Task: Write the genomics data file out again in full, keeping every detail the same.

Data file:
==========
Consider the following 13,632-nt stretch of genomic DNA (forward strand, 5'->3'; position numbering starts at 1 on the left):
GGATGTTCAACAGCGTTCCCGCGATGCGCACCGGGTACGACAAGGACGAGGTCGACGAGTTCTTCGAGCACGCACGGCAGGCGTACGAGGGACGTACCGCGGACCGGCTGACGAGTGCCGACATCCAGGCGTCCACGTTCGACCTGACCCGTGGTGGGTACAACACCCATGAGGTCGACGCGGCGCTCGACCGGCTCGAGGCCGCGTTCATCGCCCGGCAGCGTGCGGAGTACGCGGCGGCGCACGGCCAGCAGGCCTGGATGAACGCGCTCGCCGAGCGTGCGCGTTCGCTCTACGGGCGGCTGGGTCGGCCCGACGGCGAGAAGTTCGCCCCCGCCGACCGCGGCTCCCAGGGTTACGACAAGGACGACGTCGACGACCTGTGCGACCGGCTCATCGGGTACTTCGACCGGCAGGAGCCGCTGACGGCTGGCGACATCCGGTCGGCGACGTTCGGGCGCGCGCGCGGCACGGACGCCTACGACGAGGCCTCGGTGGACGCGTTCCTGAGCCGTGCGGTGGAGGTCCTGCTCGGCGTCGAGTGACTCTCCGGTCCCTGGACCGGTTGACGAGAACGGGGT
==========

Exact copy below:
Consider the following 13,632-nt stretch of genomic DNA (forward strand, 5'->3'; position numbering starts at 1 on the left):
GGATGTTCAACAGCGTTCCCGCGATGCGCACCGGGTACGACAAGGACGAGGTCGACGAGTTCTTCGAGCACGCACGGCAGGCGTACGAGGGACGTACCGCGGACCGGCTGACGAGTGCCGACATCCAGGCGTCCACGTTCGACCTGACCCGTGGTGGGTACAACACCCATGAGGTCGACGCGGCGCTCGACCGGCTCGAGGCCGCGTTCATCGCCCGGCAGCGTGCGGAGTACGCGGCGGCGCACGGCCAGCAGGCCTGGATGAACGCGCTCGCCGAGCGTGCGCGTTCGCTCTACGGGCGGCTGGGTCGGCCCGACGGCGAGAAGTTCGCCCCCGCCGACCGCGGCTCCCAGGGTTACGACAAGGACGACGTCGACGACCTGTGCGACCGGCTCATCGGGTACTTCGACCGGCAGGAGCCGCTGACGGCTGGCGACATCCGGTCGGCGACGTTCGGGCGCGCGCGCGGCACGGACGCCTACGACGAGGCCTCGGTGGACGCGTTCCTGAGCCGTGCGGTGGAGGTCCTGCTCGGCGTCGAGTGACTCTCCGGTCCCTGGACCGGTTGACGAGAACGGGGT